Innovation and solidarity thrive in regional health education

  • Staff at the Mildura COVID-19 testing site with coffee and snacks provided by Monash Rural Health as a token of gratitude, July 2021.
    Staff at the Mildura COVID-19 testing site with coffee and snacks provided by Monash Rural Health as a token of gratitude, July 2021.
  • Monash medical student David McAlpine on placement at Latrobe Regional Hospital in Traralgon, Victoria.
    Monash medical student David McAlpine on placement at Latrobe Regional Hospital in Traralgon, Victoria.

Over the past two years, Monash Rural Health, like all rural clinical schools and regional health services, has experienced levels of disruption never seen before. From the ongoing effects of the global pandemic to the devastation of bushfires and floods within our regions, we have seen and felt their significant impact on our local communities.

While the ongoing effects continue to be felt, these challenges have provided multiple opportunities to innovate and rethink how we do what we do and our role within the regional communities we serve.

As a school, we know firsthand the challenges faced by many regional health services at the best of times. The influx of patients at the height of the pandemic, and the health workforce shortages that followed, have been acutely felt across our footprint. We have been immensely proud to see Monash medical students step up to support the local workforce while on their regional placement – as well as taking on additional responsibilities beyond their studies.

Earlier this year, when a Pandemic Code Brown was called across all public hospitals in Victoria, our staff and students rose to the challenge to support local services. For example, students in Traralgon participated in the surge workforce at Latrobe Regional Hospital to help relieve some of the burden on clinicians. This unique experience also provided students with an incredible opportunity to learn about health service delivery, at the coalface, during a major crisis. Working with Bass Coast Health, some of our students in Wonthaggi joined the local vaccination clinic providing a vital service to the community and embracing the opportunity to put their clinical skills to use.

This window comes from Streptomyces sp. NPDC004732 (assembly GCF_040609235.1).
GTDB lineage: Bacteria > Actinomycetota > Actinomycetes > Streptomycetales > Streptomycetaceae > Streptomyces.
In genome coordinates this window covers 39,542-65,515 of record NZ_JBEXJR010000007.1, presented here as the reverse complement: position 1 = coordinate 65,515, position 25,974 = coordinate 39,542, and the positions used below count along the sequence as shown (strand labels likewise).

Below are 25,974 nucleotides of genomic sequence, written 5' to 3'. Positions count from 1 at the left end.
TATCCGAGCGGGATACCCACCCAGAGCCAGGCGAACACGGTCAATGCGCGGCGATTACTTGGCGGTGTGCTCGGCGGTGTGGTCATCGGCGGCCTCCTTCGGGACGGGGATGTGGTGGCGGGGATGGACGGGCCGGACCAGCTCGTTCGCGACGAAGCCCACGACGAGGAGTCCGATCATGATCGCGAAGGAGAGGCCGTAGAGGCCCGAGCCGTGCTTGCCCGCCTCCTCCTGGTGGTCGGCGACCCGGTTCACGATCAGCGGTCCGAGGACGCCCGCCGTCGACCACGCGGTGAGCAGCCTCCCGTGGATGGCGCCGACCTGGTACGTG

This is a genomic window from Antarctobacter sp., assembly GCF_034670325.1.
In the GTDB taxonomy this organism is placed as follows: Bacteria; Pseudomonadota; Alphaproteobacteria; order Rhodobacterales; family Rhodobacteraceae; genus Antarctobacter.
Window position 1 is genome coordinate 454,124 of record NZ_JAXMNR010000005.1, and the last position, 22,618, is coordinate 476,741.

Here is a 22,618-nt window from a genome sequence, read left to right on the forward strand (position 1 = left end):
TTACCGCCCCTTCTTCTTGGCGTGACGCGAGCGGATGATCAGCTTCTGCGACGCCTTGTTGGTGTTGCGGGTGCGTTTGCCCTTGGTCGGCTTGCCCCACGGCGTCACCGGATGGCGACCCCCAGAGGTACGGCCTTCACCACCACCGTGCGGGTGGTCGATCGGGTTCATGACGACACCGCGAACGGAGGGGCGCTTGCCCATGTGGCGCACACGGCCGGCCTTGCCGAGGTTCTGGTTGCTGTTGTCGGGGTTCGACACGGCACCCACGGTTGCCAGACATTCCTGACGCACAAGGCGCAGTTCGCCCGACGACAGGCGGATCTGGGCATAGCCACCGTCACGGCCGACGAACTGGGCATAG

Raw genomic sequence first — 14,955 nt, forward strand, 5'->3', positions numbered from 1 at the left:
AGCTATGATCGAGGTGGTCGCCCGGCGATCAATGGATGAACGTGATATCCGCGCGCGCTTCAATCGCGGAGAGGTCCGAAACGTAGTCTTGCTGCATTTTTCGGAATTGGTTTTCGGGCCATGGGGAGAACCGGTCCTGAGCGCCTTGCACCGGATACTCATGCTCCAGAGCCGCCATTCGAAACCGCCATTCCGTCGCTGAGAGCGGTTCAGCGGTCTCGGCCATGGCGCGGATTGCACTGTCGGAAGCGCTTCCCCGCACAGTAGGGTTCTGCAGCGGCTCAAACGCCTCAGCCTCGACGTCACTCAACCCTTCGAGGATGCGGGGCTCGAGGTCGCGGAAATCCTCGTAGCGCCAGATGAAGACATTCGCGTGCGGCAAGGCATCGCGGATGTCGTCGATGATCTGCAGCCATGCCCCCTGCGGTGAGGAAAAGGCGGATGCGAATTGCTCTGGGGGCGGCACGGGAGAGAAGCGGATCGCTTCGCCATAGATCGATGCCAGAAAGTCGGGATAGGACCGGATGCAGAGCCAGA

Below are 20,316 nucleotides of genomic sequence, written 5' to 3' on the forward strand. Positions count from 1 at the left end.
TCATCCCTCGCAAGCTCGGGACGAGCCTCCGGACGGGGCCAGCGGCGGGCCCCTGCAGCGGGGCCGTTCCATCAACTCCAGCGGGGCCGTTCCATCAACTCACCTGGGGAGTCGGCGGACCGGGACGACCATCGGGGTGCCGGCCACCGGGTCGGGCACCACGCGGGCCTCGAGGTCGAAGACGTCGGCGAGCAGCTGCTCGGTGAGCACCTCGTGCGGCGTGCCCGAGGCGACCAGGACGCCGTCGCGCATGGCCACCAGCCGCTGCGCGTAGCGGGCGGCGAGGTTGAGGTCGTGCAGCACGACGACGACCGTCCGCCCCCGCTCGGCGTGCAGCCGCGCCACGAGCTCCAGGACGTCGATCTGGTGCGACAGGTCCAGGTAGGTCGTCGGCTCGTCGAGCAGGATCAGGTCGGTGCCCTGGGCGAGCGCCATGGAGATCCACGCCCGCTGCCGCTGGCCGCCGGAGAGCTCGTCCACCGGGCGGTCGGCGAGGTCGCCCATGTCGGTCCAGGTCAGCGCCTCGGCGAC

In Mildura, our students have helped deliver Mildura Base Public Hospital’s ‘Hospital in the Home’ services, treating and monitoring COVID-19 patients across the Mallee region remotely. This important work not only reduced pressure on the hospital’s emergency department, but helped ensure critical resources were dedicated to the region’s sickest patients during staff shortages.

Several medical students at Bendigo are currently working in paid medical assistant (COVID-19) roles in the Bendigo emergency department, in an extension of the medical scribe role. Students have also been working in the local Public Health Unit, remotely monitoring and supporting COVID-19-positive patients at home. These are wonderful opportunities to build relationships with hospitals and enhance the capability of our graduates.

During this time, it’s been important for us to show our gratitude to our regional health workforce for their ongoing dedication to keeping us all safe and healthy. At the peak of COVID-19 vaccinations in September, our team in Mildura provided free lunches for health workers at Mallee District Aboriginal Services and coffees for those who worked in the Mildura PCR testing clinic, as small gestures of appreciation and solidarity.

As a school, we have strengthened our relationships with local health services and our regional health workforce over the past two years. We are proud to support them and look forward to continuing to work together to innovate, attract students to rural training and improve health outcomes within our rural communities.

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